Defective Google Video Ads

Greetings, everybody. Let’s begin today’s newsletter with an entertaining peek at a recently-halted Kindle Unlimited phenomenon. If you don’t know what Kindle Unlimited is, your first guess is probably close to the mark: it’s a $12-per-month Amazon subscription service that’s often described as “Netflix for books” (despite some key differences). Subscriber numbers aren’t public knowledge, but an outfit called Written Word Media used some published figures (like total royalties paid and available titles, among others) to estimate that there were 3.4 million regularly active, paying Americans in 2021.

The Kindle Unlimited experience was pretty dystopian a few days ago. The platform’s bestseller list (which Amazon uses to populate its recommendations) was chock full of AI-generated gobbledygook. Here are the titles of two books that were aggressively promoted as recently as 48 hours ago: Department of Vinh Du stands in front of his parents’ tombstone and Apricot barcode architecture (first sentence: “Black lace pajamas, very short skirt, the most important thing, now this lace pajamas are all wet”).

The party’s over now. Amazon was forced to get its act together after Vice published an article on Wednedsay about the Kindle Unlimited ecosystem getting hijacked by algorithm-driven gibberish. It was fun while it lasted.

In bigger news, we probably owe all of you an apology for periodically recommending Google ads over the past year or so. As it turns out, Google has been knowingly ripping its advertising customers off (at least when it comes to video ads) for years. We’re going to explain the way Google’s video ads are supposed to work and then we’ll let you know what’s wrong with them in practice.

Google uses state-of-the-art analysis bots to categorize every video that gets uploaded to YouTube. Once YouTube knows all the boxes a given video checks, it holds a warp-speed auction every time someone clicks to watch it. In addition to everything known about the video, the auction will factor in the information YouTube has about the viewer (watch history, language, location, device, gender, income bracket, age, interests, etc).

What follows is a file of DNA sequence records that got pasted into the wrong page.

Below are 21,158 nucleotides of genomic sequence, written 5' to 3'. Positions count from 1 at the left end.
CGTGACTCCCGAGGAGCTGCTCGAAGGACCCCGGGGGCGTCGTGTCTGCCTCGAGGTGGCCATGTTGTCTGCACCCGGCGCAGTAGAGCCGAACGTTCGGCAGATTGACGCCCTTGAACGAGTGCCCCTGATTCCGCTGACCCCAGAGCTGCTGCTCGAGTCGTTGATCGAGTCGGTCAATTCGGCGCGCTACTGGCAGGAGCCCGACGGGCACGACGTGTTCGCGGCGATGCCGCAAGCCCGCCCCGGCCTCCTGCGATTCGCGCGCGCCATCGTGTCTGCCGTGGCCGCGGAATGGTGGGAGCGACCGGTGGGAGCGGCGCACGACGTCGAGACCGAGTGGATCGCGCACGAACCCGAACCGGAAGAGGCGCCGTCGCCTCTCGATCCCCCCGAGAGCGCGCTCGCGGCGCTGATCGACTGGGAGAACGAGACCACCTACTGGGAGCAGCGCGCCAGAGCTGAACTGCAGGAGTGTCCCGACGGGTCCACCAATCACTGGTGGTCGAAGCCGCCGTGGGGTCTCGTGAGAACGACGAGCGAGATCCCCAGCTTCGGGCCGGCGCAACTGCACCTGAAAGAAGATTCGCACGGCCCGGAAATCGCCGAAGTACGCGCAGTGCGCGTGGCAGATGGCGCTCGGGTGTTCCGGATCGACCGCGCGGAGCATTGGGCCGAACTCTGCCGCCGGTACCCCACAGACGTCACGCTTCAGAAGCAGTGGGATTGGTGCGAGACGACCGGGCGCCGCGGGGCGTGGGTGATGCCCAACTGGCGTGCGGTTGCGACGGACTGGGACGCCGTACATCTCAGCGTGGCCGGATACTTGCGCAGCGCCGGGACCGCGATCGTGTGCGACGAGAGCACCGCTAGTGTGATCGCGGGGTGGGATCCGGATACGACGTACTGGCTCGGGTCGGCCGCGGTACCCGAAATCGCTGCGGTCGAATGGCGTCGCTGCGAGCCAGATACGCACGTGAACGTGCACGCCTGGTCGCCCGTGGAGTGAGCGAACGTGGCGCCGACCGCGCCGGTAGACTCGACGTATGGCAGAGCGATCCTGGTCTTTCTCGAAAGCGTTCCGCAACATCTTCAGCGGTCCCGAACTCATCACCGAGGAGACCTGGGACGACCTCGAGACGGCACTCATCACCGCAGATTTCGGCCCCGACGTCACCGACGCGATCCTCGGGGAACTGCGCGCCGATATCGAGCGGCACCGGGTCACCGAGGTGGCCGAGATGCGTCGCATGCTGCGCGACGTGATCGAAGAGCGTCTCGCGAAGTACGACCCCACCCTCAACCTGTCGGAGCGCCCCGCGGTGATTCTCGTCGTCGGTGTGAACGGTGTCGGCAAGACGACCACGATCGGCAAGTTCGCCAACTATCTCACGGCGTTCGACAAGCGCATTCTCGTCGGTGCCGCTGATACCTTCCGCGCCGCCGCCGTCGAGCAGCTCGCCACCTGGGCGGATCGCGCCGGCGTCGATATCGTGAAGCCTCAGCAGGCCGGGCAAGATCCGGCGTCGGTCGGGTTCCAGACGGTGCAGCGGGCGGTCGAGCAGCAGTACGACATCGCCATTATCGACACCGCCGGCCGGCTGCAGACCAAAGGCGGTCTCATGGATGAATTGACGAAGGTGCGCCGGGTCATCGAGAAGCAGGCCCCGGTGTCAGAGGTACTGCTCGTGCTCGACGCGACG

Let’s say a woman in Michigan clicks on a video about summer honey storage. In the fraction of a second before the video starts playing, YouTube might check with Tupperware, a Mason jar company, and Ziploc to see how much they’re willing to pay to show an ad to a middle-class, retired teacher living in the 48211 ZIP code, watching a video on an iPhone 11 in portrait mode. As complicated as that seems, any actual, real-world example would include more factors.

Without getting too detail-heavy here, we should also point out that the highest bidders don’t always win these auctions. Advertisers don’t have to pay when viewers choose to skip their ads. So, if Ziploc is willing to pay two cents to show its ad, it could lose the auction to a one-cent bid from Tupperware if viewers are 51% less likely to skip Tupperware’s ad. Google’s goal is to make as much money as possible, so ad skip rates are a consideration too.

Don’t worry if you got tripped up trying to follow the mechanisms that govern which ads accompany YouTube videos. The main point is that YouTube presides over a reasonable and transparent auction system that advertisers understand and are on board with.